A circus in Islington: paintings by Thérèse Lessore

Price, Jason (2020) A circus in Islington: paintings by Thérèse Lessore. Early Popular Visual Culture. ISSN 1746-0654

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In this paper I consider two nearly-forgotten artistic practices: that of British painter Thérèse Lessore (1884–1945) and the annual World’s Fair Circus held in Islington, London which she painted on several occasions in the 1920s and 30s. Despite Lessore’s significant output and the positive critical attention her artwork received during her lifetime, her career has been overshadowed by that of her second husband, the prominent British impressionist Walter Sickert. Both artists shared an interest in watching, drawing and painting popular entertainments, and even before they were married they frequently attended music halls, theatres and circuses together to gain inspiration for their work. From 1927 to 1934, the couple became regular attendees at the annual World’s Fair circus, which Lessore went on to depict in several paintings. Dating back to 1883, the World’s Fair, with its circus, animal menagerie, rides, and other novelties, brought the splendour of the summer fair into the Christmas period where it was sheltered from the winter elements by the glass and iron ceiling of the Royal Agricultural Hall. Despite its longevity and popularity, little has been written about the fair and the circuses it hosted. This paper begins the work of contextualising Lessore’s paintings and, in the process, recuperating a circus tradition that held significance for thousands of Londoners across the late nineteenth and early twentieth century.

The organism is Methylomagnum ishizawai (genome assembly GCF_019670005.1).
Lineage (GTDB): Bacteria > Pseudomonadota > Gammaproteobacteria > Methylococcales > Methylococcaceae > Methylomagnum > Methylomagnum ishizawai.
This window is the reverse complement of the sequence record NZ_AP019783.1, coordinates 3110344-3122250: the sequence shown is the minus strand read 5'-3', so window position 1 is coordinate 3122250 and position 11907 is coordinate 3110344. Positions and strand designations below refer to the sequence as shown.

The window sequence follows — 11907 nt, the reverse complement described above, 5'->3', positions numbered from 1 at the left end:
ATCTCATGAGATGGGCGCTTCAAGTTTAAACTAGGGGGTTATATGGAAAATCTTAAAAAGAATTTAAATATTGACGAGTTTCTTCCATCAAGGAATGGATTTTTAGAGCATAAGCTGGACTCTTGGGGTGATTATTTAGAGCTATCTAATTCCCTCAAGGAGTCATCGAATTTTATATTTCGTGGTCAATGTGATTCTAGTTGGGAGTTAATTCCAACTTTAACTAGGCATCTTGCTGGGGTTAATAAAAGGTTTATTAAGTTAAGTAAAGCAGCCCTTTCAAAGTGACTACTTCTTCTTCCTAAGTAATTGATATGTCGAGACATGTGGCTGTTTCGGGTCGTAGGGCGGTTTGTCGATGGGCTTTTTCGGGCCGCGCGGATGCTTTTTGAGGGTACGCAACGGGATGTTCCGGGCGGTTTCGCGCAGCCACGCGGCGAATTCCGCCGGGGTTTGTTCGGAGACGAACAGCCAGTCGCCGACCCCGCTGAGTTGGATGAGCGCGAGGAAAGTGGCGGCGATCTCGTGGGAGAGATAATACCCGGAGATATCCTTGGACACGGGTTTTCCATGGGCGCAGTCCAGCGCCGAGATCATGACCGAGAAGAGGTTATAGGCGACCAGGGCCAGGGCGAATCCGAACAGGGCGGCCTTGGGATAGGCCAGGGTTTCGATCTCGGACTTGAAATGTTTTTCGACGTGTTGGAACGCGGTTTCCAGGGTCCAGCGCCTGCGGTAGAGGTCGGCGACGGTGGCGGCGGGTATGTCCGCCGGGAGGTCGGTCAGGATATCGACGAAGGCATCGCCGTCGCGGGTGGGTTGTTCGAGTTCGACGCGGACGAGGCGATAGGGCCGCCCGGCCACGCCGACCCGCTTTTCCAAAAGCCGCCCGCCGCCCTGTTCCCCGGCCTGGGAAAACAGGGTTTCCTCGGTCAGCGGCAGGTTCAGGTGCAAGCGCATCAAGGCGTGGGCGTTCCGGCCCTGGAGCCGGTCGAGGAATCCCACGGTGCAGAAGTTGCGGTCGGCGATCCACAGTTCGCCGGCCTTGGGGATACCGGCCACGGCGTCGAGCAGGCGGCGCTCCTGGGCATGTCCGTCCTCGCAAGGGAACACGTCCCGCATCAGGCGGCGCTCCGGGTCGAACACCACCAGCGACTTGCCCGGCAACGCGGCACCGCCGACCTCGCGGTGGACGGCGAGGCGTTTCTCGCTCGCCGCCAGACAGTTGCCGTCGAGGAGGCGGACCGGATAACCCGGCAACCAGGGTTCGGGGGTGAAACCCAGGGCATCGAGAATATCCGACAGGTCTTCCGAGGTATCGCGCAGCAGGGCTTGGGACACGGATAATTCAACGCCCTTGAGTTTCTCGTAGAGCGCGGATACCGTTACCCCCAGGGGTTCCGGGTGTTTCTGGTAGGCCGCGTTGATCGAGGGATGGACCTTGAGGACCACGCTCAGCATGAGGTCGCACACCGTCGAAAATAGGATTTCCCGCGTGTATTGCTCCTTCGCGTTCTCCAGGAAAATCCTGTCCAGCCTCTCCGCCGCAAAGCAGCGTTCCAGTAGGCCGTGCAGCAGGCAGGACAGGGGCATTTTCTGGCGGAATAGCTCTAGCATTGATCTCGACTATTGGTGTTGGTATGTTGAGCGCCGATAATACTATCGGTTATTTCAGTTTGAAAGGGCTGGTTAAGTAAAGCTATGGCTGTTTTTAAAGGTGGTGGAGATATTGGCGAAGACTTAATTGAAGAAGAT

Item Type: Article
Keywords: Thérèse Lessore, Walter Sickert, circus, John Swallow, Royal Agricultural Hall
Schools and Departments: School of English > English
SWORD Depositor: Mx Elements Account
Depositing User: Mx Elements Account
Date Deposited: 09 Jul 2020 06:51
Last Modified: 26 Feb 2022 02:00
URI: http://sro.sussex.ac.uk/id/eprint/92442

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